• Web mail: GMX. You may not have heard about GMX, but they have been dominant in Germany for years and have recently made their service available to the rest of the world. Now I know that there are lots of people who rave about Gmail and Yahoo has fought Hotmail/ LiveMail (or whatever brand Microsoft has given it this week) to be the biggest webmail on the block, but I have tried ’em all, and so far GMX is knocking them all out the park: IMAP, slick UI, fast response and no adds. Damn this is good. Oh and it can collect all your mail from all your other accounts. Just about the only thing it doesn’t do is a WAP interface, but smart phones are just downloading mail straight to your phone, so that is not as essential
  • Instant Messaging: On a desktop I have been using Adium or Pidgin, but I really like the way Meebo works on the web. The thing about IM is that there is no need to have a desktop client, because how can you chat if you don’t have an internet connection? So it would seem a perfect case of a web app. As far as I can make out, the only down side is that you can’t encrypt the conversation (e.g. with OTR)
  • Online storage: Originally there was Xdrive, then AOL bought it and it still offering the best deal (5GB for free, as opposed to Yahoo’s 30MB) but Microsoft’s Live Spaces is coming up hard on the rails. I am trying to stick with an alternative: Omnidrive. When it works it is just great: only 1GB storage, but that is OK for what I need. But I keep having issues getting it to work on my Windows machine- it works magnificently on OS X (seriously, the UI is so good it is yet another reason to switch)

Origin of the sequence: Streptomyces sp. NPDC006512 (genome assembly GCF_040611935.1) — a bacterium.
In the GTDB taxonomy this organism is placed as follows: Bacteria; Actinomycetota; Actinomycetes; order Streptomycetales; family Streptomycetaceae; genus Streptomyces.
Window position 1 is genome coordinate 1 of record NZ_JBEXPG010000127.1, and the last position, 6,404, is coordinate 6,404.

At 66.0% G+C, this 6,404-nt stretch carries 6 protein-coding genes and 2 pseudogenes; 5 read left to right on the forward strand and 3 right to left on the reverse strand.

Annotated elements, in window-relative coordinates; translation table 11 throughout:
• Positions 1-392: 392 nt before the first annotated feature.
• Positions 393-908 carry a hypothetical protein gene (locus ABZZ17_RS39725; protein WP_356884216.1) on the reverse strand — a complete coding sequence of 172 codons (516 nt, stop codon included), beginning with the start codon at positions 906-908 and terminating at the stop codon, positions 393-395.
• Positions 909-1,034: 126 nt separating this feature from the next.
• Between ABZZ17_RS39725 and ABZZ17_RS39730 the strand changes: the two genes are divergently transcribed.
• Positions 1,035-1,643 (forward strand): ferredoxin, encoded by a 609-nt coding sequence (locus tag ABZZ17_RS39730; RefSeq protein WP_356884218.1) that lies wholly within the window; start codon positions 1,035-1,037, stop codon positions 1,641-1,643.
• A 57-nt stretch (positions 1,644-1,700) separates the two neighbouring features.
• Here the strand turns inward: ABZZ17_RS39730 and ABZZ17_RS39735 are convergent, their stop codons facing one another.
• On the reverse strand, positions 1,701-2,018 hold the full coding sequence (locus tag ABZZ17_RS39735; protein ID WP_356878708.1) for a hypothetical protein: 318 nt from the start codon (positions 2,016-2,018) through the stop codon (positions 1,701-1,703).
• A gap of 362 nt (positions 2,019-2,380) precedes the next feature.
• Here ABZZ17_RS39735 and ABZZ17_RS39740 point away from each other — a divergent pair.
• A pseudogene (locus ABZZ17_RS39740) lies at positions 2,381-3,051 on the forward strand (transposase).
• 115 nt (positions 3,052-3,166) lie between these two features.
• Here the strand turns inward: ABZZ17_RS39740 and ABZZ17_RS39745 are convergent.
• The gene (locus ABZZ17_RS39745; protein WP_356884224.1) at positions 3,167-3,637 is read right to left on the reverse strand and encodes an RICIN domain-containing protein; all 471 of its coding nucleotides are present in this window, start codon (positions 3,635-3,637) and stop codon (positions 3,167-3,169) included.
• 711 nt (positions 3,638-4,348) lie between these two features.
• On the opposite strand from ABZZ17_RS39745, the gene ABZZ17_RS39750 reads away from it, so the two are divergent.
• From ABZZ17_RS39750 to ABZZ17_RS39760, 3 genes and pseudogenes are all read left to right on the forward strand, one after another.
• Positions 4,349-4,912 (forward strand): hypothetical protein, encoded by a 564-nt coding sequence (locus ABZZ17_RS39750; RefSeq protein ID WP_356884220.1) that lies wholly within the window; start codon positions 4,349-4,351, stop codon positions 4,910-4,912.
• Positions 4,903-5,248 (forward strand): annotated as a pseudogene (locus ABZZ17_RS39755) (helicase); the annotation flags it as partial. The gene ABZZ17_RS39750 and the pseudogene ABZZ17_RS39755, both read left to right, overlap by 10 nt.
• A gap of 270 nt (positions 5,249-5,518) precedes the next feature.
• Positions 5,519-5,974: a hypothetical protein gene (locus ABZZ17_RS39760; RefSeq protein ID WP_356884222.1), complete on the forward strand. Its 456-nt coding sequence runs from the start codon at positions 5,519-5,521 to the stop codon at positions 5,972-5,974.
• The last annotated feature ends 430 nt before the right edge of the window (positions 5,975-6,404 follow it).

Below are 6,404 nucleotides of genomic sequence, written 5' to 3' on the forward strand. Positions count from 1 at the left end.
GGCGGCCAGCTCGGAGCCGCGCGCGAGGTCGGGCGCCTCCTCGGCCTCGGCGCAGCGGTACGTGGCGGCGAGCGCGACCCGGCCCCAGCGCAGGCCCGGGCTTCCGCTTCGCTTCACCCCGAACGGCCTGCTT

• RSS reader: Last time I didn’t know whether to go with Yahoo or Netvibes. Well, Netvibes won, but I still miss some of Yahoo’s functionality. Oh well, you can’t win ’em all

There may be more, but with those three (GMX, Meebo and Omnidrive) I think that I am starting to see a trend: the big players (Microsoft, Yahoo and Google) all offer the same functionality and all in a one-stop-shop. So why I am using all sorts of odd little players and not just stick with 1 offering? Many, many reasons including truly picking the best of breed, supporting the little guy or just trying to be different. But probably the main one is just trying to stick one to ‘the man’: It is possible to survive in America without sucking up to the blandness of corporate ubiquity- Dave Gorman proved it by driving coast to coast (with a few, OK a lot, of detours on the way) and making a film and book about it; America Unchained is well worth the read. Mind you, Dave also attempted to live exactly according to his horoscope, so maybe holding him up as a role model is not entirely a good idea.

In the meantime, I’ll keep doing what I can do be independent.